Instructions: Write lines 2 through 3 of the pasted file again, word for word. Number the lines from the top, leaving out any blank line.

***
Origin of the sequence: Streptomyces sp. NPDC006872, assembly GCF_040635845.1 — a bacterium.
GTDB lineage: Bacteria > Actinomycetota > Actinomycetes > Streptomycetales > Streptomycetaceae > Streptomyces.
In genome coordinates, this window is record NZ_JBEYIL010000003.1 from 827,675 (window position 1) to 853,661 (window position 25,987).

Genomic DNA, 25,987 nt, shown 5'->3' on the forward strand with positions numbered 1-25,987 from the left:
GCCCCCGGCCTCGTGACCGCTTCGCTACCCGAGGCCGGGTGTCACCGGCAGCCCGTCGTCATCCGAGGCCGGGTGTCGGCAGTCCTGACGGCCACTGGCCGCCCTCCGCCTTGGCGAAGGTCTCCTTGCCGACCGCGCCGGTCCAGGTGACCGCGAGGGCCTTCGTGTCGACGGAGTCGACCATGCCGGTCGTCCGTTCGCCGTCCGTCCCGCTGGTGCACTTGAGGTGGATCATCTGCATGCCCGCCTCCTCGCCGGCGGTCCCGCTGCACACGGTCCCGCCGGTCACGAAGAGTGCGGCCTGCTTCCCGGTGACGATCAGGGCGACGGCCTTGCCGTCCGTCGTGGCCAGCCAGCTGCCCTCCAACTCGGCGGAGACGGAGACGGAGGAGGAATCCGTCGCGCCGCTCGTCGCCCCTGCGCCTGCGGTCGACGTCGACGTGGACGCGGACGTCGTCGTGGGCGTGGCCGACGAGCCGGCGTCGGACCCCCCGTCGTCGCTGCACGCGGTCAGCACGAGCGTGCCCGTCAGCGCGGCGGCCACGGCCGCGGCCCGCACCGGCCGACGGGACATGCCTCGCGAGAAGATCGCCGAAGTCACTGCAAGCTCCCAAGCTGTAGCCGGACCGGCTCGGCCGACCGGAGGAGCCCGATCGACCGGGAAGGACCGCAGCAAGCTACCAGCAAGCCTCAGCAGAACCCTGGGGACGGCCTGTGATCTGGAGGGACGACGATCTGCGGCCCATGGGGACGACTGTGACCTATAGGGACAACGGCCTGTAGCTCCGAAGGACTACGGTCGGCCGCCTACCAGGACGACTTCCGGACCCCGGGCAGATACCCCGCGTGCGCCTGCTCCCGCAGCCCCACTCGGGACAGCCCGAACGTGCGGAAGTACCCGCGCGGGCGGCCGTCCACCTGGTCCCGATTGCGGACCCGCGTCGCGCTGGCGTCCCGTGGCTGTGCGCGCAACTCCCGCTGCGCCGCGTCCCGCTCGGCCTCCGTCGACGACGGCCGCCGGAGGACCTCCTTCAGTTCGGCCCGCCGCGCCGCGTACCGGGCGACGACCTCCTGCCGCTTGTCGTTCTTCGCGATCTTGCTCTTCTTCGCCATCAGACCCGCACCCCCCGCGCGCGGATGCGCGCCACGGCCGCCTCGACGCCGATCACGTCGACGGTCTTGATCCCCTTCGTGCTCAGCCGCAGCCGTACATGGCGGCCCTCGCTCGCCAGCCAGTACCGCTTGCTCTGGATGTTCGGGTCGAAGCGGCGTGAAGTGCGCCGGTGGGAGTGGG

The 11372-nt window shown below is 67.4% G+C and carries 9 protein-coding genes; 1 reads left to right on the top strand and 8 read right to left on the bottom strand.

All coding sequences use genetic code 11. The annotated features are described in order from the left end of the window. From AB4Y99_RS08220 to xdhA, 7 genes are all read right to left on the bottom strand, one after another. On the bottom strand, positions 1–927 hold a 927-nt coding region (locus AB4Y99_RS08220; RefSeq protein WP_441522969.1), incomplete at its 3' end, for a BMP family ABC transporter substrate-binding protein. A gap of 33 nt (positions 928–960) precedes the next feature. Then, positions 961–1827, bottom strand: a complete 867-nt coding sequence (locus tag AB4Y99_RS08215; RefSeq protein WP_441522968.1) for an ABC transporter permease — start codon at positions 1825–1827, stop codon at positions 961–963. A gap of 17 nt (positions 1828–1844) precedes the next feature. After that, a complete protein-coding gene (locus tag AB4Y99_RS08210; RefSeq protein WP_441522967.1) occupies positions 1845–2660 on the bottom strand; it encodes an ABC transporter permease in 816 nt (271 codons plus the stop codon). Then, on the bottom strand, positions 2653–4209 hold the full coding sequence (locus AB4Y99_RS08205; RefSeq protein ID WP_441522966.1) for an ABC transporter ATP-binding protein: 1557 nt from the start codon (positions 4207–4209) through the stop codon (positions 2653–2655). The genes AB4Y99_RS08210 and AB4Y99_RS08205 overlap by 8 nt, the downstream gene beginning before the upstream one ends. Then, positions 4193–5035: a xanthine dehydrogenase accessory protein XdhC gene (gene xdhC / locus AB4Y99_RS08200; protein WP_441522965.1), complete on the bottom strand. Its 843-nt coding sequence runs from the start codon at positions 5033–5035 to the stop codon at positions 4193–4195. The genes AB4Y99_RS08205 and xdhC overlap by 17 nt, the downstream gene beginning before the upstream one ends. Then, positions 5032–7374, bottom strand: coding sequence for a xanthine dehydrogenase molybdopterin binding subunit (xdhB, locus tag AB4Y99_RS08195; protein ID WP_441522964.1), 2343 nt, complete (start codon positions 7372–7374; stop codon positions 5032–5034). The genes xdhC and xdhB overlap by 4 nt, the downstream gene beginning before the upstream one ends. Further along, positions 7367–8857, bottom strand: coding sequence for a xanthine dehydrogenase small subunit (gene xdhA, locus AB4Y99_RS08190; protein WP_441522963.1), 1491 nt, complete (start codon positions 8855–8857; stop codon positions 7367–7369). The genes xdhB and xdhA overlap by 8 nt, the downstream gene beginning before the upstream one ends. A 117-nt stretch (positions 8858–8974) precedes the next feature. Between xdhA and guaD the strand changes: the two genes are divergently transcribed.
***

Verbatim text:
GTDB lineage: Bacteria > Actinomycetota > Actinomycetes > Streptomycetales > Streptomycetaceae > Streptomyces.
In genome coordinates, this window is record NZ_JBEYIL010000003.1 from 827,675 (window position 1) to 853,661 (window position 25,987).